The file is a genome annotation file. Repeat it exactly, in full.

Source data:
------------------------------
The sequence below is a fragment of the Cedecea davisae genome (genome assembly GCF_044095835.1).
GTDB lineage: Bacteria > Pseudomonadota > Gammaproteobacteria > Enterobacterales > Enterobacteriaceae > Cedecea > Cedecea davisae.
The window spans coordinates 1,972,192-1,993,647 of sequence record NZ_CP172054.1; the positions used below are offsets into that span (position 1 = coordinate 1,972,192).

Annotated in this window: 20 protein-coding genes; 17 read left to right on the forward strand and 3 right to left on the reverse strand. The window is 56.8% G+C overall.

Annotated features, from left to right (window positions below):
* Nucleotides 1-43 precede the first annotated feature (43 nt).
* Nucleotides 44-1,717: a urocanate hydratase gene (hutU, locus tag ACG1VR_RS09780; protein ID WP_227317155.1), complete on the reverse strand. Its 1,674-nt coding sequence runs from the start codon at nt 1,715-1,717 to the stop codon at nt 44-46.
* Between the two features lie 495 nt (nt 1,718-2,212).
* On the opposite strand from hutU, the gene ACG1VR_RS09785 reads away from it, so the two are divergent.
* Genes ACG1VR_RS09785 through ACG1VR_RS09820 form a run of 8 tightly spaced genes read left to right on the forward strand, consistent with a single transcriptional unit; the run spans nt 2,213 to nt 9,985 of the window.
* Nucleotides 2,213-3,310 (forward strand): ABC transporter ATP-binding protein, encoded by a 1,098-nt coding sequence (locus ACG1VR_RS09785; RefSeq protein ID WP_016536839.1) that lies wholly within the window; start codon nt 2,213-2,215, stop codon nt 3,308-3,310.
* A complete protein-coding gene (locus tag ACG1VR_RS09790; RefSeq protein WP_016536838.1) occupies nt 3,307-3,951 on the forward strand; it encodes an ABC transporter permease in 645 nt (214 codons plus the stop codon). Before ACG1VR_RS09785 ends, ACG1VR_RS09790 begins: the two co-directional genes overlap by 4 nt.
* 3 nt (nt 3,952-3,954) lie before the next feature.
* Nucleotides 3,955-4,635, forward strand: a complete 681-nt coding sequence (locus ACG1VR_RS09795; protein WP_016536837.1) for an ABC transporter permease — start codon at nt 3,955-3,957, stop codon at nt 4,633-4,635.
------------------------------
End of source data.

The sequence below is a fragment of the Cedecea davisae genome (genome assembly GCF_044095835.1).
GTDB lineage: Bacteria > Pseudomonadota > Gammaproteobacteria > Enterobacterales > Enterobacteriaceae > Cedecea > Cedecea davisae.
The window spans coordinates 1,972,192-1,993,647 of sequence record NZ_CP172054.1; the positions used below are offsets into that span (position 1 = coordinate 1,972,192).

Annotated in this window: 20 protein-coding genes; 17 read left to right on the forward strand and 3 right to left on the reverse strand. The window is 56.8% G+C overall.

Annotated features, from left to right (window positions below):
* Nucleotides 1-43 precede the first annotated feature (43 nt).
* Nucleotides 44-1,717: a urocanate hydratase gene (hutU, locus tag ACG1VR_RS09780; protein ID WP_227317155.1), complete on the reverse strand. Its 1,674-nt coding sequence runs from the start codon at nt 1,715-1,717 to the stop codon at nt 44-46.
* Between the two features lie 495 nt (nt 1,718-2,212).
* On the opposite strand from hutU, the gene ACG1VR_RS09785 reads away from it, so the two are divergent.
* Genes ACG1VR_RS09785 through ACG1VR_RS09820 form a run of 8 tightly spaced genes read left to right on the forward strand, consistent with a single transcriptional unit; the run spans nt 2,213 to nt 9,985 of the window.
* Nucleotides 2,213-3,310 (forward strand): ABC transporter ATP-binding protein, encoded by a 1,098-nt coding sequence (locus ACG1VR_RS09785; RefSeq protein ID WP_016536839.1) that lies wholly within the window; start codon nt 2,213-2,215, stop codon nt 3,308-3,310.
* A complete protein-coding gene (locus tag ACG1VR_RS09790; RefSeq protein WP_016536838.1) occupies nt 3,307-3,951 on the forward strand; it encodes an ABC transporter permease in 645 nt (214 codons plus the stop codon). Before ACG1VR_RS09785 ends, ACG1VR_RS09790 begins: the two co-directional genes overlap by 4 nt.
* 3 nt (nt 3,952-3,954) lie before the next feature.
* Nucleotides 3,955-4,635, forward strand: a complete 681-nt coding sequence (locus ACG1VR_RS09795; protein WP_016536837.1) for an ABC transporter permease — start codon at nt 3,955-3,957, stop codon at nt 4,633-4,635.